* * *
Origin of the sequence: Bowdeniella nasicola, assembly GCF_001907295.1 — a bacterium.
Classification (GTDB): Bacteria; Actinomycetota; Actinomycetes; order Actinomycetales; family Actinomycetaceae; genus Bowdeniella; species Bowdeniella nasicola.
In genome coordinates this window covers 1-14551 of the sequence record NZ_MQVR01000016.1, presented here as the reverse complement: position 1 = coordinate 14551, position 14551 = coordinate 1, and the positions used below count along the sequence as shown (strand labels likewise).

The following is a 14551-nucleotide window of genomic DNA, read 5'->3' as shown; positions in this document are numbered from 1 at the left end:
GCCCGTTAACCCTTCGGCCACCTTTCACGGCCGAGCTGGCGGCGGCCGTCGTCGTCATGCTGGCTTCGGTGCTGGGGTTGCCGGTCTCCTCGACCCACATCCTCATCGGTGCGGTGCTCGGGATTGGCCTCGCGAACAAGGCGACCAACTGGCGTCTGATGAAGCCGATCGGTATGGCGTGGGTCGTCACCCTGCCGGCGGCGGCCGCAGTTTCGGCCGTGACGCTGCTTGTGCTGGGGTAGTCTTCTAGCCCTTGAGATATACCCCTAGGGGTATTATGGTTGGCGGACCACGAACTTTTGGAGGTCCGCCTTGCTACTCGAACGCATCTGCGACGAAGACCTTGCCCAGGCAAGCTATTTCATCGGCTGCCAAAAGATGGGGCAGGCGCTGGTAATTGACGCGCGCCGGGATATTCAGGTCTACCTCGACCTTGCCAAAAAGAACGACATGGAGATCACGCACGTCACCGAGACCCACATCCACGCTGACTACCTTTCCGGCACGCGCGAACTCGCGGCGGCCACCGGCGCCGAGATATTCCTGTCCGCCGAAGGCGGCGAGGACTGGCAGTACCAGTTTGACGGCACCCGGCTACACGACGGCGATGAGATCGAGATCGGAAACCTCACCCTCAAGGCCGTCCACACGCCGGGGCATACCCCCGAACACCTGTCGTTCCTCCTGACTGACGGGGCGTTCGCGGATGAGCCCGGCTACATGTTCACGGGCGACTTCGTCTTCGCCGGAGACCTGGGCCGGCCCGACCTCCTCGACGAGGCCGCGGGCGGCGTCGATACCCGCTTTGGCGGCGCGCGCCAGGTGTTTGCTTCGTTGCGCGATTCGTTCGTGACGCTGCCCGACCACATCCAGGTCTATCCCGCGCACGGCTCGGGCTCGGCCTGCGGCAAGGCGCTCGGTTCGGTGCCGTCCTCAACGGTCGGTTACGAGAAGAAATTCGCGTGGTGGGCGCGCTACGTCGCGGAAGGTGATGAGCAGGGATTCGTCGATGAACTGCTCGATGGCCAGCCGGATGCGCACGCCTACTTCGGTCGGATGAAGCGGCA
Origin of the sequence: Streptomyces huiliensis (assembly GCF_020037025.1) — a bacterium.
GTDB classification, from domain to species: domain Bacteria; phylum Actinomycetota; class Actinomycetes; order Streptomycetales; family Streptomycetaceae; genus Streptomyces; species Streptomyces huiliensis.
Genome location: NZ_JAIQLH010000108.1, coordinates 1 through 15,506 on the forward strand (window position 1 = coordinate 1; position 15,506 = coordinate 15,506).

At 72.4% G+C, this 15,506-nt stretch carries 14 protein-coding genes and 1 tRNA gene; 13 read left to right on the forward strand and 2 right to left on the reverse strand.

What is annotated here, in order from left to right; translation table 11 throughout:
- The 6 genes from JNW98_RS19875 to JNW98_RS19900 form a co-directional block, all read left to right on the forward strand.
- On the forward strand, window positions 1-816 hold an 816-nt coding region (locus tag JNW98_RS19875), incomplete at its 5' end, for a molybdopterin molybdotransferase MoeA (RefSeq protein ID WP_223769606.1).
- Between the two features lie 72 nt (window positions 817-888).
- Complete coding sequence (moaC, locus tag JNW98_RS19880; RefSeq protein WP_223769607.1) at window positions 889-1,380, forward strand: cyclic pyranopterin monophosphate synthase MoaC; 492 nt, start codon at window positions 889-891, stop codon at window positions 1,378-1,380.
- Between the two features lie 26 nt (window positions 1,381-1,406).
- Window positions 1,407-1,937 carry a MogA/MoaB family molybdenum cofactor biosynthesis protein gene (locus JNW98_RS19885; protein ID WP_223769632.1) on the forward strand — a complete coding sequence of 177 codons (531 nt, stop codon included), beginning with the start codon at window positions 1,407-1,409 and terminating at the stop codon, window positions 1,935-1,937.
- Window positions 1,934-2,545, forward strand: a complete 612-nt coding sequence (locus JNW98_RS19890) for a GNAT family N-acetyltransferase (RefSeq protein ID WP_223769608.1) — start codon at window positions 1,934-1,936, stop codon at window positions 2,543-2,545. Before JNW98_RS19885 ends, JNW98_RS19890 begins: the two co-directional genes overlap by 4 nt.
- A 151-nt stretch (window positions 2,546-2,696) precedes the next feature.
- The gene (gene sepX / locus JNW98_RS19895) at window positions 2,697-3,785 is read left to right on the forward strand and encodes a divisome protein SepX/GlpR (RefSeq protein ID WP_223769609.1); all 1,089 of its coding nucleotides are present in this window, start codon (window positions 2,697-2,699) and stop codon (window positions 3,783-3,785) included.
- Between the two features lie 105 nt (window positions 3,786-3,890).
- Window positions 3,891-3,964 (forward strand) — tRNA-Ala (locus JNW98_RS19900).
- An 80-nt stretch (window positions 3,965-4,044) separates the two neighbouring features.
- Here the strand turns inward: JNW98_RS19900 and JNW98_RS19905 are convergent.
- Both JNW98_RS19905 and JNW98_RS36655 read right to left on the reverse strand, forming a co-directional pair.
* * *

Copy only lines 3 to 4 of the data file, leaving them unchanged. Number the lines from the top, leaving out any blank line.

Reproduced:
In genome coordinates this window covers 1-14551 of the sequence record NZ_MQVR01000016.1, presented here as the reverse complement: position 1 = coordinate 14551, position 14551 = coordinate 1, and the positions used below count along the sequence as shown (strand labels likewise).

The following is a 14551-nucleotide window of genomic DNA, read 5'->3' as shown; positions in this document are numbered from 1 at the left end: